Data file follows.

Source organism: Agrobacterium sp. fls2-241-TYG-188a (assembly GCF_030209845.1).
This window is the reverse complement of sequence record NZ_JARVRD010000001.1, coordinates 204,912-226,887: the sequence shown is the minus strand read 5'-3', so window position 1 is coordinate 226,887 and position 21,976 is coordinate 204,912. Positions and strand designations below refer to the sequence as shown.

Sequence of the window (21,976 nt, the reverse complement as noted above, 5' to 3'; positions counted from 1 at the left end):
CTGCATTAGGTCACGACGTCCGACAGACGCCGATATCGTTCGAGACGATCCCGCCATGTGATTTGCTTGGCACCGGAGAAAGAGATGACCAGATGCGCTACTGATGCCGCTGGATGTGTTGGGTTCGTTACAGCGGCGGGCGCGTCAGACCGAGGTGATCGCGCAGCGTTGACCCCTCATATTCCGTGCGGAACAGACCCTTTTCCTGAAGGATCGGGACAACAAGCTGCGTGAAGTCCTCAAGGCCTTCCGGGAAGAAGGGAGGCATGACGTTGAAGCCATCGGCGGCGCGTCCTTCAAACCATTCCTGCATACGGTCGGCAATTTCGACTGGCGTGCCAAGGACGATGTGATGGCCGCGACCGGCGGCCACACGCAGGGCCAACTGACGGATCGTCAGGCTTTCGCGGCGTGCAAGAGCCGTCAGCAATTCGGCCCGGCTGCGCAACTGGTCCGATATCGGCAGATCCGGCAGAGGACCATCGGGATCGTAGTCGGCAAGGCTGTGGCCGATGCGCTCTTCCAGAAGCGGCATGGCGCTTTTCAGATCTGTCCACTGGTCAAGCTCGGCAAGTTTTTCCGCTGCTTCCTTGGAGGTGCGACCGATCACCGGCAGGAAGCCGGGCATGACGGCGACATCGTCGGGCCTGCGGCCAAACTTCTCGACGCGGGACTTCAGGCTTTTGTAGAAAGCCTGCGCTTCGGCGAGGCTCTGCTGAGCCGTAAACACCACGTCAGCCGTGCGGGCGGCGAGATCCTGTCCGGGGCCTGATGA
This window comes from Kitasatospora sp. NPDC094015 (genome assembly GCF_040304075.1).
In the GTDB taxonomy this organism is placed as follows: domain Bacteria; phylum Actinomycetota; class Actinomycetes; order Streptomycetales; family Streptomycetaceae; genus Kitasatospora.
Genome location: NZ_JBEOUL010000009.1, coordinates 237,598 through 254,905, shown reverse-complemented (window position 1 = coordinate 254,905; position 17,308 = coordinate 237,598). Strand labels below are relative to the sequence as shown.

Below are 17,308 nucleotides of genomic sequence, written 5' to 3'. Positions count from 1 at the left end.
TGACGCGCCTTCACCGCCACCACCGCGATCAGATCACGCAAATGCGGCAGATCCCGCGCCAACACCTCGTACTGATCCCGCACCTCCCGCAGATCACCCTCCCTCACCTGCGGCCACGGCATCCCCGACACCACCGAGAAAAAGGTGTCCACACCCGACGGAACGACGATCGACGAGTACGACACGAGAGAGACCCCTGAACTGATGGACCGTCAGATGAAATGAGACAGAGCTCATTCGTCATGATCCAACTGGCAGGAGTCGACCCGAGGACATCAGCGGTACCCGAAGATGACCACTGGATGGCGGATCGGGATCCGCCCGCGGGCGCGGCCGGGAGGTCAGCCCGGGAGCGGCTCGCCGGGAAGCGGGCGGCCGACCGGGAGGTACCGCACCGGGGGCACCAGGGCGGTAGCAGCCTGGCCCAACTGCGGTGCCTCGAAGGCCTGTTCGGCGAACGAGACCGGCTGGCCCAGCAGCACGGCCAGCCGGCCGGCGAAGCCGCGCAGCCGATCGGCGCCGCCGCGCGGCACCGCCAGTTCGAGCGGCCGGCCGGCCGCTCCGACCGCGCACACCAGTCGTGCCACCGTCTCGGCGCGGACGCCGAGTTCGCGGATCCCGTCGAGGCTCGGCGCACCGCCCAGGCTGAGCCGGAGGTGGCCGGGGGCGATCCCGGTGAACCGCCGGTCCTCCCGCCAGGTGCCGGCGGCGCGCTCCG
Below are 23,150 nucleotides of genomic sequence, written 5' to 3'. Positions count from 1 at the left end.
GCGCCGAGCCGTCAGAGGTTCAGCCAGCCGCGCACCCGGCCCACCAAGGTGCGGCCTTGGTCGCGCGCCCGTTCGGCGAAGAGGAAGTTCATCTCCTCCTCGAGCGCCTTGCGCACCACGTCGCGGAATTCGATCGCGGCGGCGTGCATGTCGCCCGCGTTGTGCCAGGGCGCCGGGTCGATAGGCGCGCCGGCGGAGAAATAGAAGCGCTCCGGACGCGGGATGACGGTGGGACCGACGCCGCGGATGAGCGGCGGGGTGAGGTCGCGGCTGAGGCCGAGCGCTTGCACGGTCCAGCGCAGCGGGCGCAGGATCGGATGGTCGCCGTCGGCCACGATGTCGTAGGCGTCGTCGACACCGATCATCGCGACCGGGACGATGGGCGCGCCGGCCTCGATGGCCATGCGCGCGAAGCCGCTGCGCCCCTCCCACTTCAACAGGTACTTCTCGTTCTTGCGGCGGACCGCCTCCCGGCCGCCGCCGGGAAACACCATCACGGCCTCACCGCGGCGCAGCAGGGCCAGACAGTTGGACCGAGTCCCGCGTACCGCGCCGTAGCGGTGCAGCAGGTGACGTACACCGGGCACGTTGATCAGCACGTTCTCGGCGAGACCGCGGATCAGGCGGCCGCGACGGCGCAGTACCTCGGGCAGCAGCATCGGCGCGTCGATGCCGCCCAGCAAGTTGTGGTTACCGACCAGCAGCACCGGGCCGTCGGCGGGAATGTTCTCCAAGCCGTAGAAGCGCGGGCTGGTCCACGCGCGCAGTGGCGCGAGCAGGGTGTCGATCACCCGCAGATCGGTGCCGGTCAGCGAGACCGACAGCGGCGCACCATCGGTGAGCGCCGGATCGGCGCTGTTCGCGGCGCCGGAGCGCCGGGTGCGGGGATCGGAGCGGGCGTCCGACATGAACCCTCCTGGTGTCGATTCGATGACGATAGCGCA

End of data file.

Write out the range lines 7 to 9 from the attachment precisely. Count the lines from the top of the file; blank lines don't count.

Genome location: NZ_JBEOUL010000009.1, coordinates 237,598 through 254,905, shown reverse-complemented (window position 1 = coordinate 254,905; position 17,308 = coordinate 237,598). Strand labels below are relative to the sequence as shown.

Below are 17,308 nucleotides of genomic sequence, written 5' to 3'. Positions count from 1 at the left end.
TGACGCGCCTTCACCGCCACCACCGCGATCAGATCACGCAAATGCGGCAGATCCCGCGCCAACACCTCGTACTGATCCCGCACCTCCCGCAGATCACCCTCCCTCACCTGCGGCCACGGCATCCCCGACACCACCGAGAAAAAGGTGTCCACACCCGACGGAACGACGATCGACGAGTACGACACGAGAGAGACCCCTGAACTGATGGACCGTCAGATGAAATGAGACAGAGCTCATTCGTCATGATCCAACTGGCAGGAGTCGACCCGAGGACATCAGCGGTACCCGAAGATGACCACTGGATGGCGGATCGGGATCCGCCCGCGGGCGCGGCCGGGAGGTCAGCCCGGGAGCGGCTCGCCGGGAAGCGGGCGGCCGACCGGGAGGTACCGCACCGGGGGCACCAGGGCGGTAGCAGCCTGGCCCAACTGCGGTGCCTCGAAGGCCTGTTCGGCGAACGAGACCGGCTGGCCCAGCAGCACGGCCAGCCGGCCGGCGAAGCCGCGCAGCCGATCGGCGCCGCCGCGCGGCACCGCCAGTTCGAGCGGCCGGCCGGCCGCTCCGACCGCGCACACCAGTCGTGCCACCGTCTCGGCGCGGACGCCGAGTTCGCGGATCCCGTCGAGGCTCGGCGCACCGCCCAGGCTGAGCCGGAGGTGGCCGGGGGCGATCCCGGTGAACCGCCGGTCCTCCCGCCAGGTGCCGGCGGCGCGCTCCG